Defendant told a rambling and somewhat incoherent story. In substance, it was that he had purchased a beer for Mrs. Porter that evening and that while he was paying for it, she expressed her thanks and looked at him ‘approvingly’; that he left Moton's before Mrs. Porter and when he returned she had left; that he then left; that at 32nd and Louise Streets Mrs. Porter came by, thanked him for the beer and asked him to walk her home; that she talked to him about her unhappy home life and told him that she was thinking of becoming a prostitute; that they passed a parked automobile and Mrs. Porter said that she knew the owner and suggested that they get in; that they did so, and drank some beer; that they discussed the prices Mrs. Porter should charge if she became a prostitute; that they then proceeded from handholding, to kissing, to intercourse; that all this was done with Mrs. Porter's consent and without resistance. He denied threatening Mrs. Porter with a knife. He also testified that he walked Mrs. Porter home and stated that she offered him the sweater when he said that he was cold. He admitted accompanying Mrs. Porter to her bedroom, and agreed that Mrs. Porter awakened Mrs. Lewis, but testified that then a Mr. James Lewis, the male roomer in the house and a relative of Mrs. Lewis, came to the bedroom door and asked Mrs. Porter where she had been and why she was getting home so late; that it was not until then that Mrs. Porter accused him of rape. From that point on his story agrees substantially with that of Mrs. Porter and Mrs. Lewis.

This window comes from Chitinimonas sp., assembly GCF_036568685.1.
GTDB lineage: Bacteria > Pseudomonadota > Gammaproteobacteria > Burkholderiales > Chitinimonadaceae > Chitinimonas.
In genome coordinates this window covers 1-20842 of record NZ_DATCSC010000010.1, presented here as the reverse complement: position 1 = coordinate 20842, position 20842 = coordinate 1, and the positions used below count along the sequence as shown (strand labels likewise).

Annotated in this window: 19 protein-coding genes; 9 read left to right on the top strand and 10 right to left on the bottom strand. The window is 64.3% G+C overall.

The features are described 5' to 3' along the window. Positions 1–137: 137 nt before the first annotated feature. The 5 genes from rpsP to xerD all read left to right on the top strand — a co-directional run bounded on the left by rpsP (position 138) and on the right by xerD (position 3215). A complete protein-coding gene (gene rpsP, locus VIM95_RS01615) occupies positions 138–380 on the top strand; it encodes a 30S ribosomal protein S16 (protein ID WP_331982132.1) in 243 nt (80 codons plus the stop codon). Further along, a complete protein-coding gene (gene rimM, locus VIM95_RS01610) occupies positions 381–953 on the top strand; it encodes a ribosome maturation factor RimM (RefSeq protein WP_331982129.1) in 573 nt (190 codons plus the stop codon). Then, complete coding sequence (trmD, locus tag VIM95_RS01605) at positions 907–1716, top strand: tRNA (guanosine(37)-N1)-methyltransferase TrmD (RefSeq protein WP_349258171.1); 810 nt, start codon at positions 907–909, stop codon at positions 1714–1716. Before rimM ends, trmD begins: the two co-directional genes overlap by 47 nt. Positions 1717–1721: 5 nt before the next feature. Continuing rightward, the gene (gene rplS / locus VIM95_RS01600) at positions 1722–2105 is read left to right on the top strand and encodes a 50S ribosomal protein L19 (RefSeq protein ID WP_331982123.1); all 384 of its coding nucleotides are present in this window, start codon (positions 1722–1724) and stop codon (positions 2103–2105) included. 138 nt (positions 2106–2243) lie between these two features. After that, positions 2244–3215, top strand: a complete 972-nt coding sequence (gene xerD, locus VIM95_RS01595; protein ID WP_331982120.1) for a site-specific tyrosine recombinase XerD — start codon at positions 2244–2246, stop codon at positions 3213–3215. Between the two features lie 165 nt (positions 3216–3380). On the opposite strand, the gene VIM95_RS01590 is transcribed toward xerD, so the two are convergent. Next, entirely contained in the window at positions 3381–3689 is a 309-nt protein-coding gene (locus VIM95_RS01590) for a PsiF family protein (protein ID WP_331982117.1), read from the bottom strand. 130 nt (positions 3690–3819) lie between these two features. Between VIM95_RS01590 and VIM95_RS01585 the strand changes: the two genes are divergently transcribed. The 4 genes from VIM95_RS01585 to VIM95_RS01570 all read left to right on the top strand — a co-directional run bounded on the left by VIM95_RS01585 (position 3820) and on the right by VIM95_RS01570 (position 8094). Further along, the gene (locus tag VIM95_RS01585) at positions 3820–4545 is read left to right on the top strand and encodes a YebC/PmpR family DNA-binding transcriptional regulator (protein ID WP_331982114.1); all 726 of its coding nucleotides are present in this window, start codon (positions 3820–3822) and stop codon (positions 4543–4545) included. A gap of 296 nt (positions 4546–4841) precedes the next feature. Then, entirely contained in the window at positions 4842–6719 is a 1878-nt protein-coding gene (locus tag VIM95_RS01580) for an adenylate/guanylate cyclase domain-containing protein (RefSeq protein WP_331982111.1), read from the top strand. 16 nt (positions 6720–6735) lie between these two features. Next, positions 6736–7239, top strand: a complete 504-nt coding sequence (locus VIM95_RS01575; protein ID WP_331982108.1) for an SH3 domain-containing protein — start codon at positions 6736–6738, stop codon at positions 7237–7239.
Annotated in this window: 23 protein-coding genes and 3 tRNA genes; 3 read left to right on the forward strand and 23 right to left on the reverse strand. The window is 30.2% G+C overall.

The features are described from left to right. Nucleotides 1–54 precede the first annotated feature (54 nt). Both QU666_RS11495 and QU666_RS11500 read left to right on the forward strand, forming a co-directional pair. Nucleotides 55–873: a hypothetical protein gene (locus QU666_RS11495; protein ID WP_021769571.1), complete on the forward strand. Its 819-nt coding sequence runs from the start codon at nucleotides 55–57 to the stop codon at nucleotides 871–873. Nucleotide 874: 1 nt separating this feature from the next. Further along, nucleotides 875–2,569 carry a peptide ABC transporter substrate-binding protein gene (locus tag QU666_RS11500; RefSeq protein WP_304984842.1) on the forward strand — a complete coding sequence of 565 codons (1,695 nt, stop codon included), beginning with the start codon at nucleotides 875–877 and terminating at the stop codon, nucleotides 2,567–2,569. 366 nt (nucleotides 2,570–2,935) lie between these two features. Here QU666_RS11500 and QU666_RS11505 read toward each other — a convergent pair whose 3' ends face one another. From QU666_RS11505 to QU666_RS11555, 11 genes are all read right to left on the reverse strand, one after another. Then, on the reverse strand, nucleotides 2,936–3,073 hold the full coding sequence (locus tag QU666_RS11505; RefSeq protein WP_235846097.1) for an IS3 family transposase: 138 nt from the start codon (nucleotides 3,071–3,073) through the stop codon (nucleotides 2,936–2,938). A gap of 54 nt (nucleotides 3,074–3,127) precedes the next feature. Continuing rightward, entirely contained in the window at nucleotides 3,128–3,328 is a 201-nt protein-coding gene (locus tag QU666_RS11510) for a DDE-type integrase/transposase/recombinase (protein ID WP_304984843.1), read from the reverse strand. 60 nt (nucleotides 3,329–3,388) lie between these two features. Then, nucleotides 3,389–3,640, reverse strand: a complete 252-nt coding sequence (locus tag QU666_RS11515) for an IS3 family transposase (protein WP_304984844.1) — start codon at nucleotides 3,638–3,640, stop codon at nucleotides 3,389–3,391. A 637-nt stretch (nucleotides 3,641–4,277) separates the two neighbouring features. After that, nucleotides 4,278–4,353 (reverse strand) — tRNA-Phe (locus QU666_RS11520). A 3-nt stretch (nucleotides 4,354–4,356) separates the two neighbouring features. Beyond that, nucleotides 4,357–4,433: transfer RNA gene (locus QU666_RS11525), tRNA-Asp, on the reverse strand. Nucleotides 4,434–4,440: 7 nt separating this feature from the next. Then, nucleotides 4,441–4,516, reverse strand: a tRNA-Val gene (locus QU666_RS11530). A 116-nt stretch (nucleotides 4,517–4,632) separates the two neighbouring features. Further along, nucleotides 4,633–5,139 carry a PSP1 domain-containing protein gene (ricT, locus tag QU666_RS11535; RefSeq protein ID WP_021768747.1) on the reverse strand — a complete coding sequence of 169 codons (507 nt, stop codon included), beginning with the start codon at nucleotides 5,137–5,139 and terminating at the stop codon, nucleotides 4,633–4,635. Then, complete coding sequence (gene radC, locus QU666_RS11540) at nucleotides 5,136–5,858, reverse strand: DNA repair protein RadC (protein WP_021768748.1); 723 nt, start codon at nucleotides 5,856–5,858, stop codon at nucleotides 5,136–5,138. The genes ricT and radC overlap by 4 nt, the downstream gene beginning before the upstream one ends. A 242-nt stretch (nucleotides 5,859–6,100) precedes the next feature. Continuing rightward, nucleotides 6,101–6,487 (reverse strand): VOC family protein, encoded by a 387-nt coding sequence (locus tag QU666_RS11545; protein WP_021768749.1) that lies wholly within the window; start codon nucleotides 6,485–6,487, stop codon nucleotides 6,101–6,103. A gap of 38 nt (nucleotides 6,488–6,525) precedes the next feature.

The defendant was arrested the next day at his home, and at that time denied having had intercourse with Mrs. Porter. He told the police a story, inconsistent in some respects, with the one told at the time of trial. In particular he did not tell the police the story that he later told at the trial to the effect that the charge of rape was made by Mrs. Porter to justify coming in at such a late hour.